“Listening is not a natural process inherent to our perception of the world but rather constructed by the conditions of the spaces and times that engulf us.”
—Lawrence Abu Hamdan
Les Levine’s work Wire Tap (1970) is currently on view at Oakville Galleries in the exhibition Les Levine: Transmedia. The work is presented in a dedicated room, where twelve speakers encircle the space’s three walls. The speakers play a loop of twelve hours of telephone conversations recorded by Levine from his personal phone conversations about the production of artwork over a yearlong period. The work was originally presented at New York’s Fischbach Gallery in 1970, and was acquired shortly thereafter by the National Gallery of Canada in 1971.
Levine’s description of the work, excerpted in the exhibition label, from a press release for the work sheds light on the artist’s approach: “Wire Tap deals with the non- physical aspects of art activities. It exposes publicly the mental process or software involved with art production. [...] The telephone has destroyed any notions of privacy society has had. Wire Tap is like spying on yourself to find out how information effects the operation of your brain.”
When Wire Tap was originally installed it used recorded cassette tapes. Cassette tapes first emerged in the 1960s but rose to prominence culturally during the 1970s and 1980s. Curator Barbara London has noted that because their relatively low cost, audiocassettes brought new possibilities for presenting and sharing sound and rap art. Despite that accessibility in recording and sharing as well as portability that the cassette offered, it was gradually crowded out by CDs and more recently digital technologies. There has of course been a localized reemergence of cassettes in certain genres, but for the most part it has been steadily on the decline. In 2011 the Oxford English Dictionary even attempted to remove the word “cassette player” from its 12th edition Concise version.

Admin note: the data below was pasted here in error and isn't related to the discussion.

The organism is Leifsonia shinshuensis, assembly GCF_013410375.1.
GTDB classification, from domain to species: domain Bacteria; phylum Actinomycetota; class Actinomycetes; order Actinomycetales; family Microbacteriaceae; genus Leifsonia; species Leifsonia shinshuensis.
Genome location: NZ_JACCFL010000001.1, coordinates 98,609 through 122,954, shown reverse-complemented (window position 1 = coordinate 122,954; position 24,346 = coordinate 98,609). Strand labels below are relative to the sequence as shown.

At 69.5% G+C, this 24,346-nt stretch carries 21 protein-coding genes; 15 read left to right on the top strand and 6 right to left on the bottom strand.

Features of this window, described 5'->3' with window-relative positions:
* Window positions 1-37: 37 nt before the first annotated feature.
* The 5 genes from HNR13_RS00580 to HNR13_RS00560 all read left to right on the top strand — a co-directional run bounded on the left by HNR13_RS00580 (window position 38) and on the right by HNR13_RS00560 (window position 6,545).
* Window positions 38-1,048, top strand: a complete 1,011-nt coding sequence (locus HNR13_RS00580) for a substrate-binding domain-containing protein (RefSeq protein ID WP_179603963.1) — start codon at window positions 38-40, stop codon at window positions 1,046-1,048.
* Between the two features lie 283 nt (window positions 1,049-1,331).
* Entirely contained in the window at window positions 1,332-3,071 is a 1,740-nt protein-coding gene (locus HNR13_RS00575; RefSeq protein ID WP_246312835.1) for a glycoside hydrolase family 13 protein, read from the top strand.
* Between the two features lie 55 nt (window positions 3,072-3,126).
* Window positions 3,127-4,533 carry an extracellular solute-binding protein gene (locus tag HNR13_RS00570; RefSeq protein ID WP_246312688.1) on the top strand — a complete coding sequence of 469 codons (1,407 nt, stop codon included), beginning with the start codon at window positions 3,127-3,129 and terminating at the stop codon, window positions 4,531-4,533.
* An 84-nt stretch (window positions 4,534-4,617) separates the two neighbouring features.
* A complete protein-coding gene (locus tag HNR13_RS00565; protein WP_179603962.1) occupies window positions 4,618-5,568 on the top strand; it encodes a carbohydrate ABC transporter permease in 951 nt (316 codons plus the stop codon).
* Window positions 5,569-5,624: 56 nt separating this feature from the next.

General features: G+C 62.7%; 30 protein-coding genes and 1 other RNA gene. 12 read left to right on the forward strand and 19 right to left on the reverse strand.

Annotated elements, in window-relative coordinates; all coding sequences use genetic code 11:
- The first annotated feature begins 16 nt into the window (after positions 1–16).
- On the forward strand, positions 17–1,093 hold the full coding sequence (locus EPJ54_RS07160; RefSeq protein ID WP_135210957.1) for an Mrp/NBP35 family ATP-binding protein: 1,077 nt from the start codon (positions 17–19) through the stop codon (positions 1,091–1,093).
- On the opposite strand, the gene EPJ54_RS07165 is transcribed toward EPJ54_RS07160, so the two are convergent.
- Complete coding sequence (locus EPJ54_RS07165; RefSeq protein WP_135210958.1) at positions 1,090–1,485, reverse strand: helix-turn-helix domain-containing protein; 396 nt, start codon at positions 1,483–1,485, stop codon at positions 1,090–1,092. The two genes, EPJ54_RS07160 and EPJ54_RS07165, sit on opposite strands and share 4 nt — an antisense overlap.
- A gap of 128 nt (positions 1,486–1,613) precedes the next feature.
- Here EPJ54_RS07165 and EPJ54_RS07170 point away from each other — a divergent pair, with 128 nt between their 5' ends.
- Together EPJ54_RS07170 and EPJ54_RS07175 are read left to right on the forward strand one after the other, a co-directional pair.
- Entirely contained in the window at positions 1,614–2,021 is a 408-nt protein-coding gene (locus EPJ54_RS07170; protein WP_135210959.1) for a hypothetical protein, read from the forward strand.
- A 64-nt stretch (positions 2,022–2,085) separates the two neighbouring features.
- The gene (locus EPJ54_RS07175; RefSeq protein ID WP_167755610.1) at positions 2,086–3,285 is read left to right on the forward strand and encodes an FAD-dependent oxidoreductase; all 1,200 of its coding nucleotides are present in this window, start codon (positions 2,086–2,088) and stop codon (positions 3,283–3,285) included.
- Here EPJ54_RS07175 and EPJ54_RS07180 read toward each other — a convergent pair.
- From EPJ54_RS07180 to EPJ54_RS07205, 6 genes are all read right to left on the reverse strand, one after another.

This situation presents an interesting scenario for artists and museums, of whether to continue presenting a work in a format that is becoming obsolete for continuity, or whether to make the shift to a technology that can be more readily conserved for the future. For a fascinating account of the research that can be required for making this type of change, Conservator Ben Fino-Radin’s gave an in-depth account of MoMA’s restoration of Teiji Furuhashi’s Lovers (1994). In the case of Wire Tap, it still uses the work’s original speakers, and the National Gallery of Canada’s team transferred the original work to digital media players, but it hasn’t lost the ambient sounds of the original recording.
In Fino-Radin’s piece, he writes about a relationship that is common to galleries and museums:
“Two of MoMA’s most important mandates are related to its collection: exhibition and preservation. It may then come as a surprise to some that these two aspects of the Museum’s mission are often in opposition to one another, and must be kept in a careful balance. Physical objects are all, to varying degrees, subject to change. […]Time-based media artworks also face this fundamental balancing act of exhibition and presentation. For example, the longer a video projector runs, the shorter its life will be. Every second a cathode ray tube television displays an image, its screen dims just so slightly, eventually rendering it dead forever.”
As technology evolves ever more rapidly, contemporary artists and conservators both find themselves tackling challenging questions of exhibition and preservation within the span of an artwork’s life, questions that will need to be addressed for time-based works in the years to come.
There will be an opportunity to listen to Les Levine in conversation with curator Sarah Robayo Sheridan on Thursday, March 9, presented in partnership with the John H. Daniels Faculty of Architecture, Landscape, and Design at the University of Toronto.
Image: Installation view of Wire Tap, 1970. Collection of the National Gallery of Canada. Photo: Toni Hafkenscheid.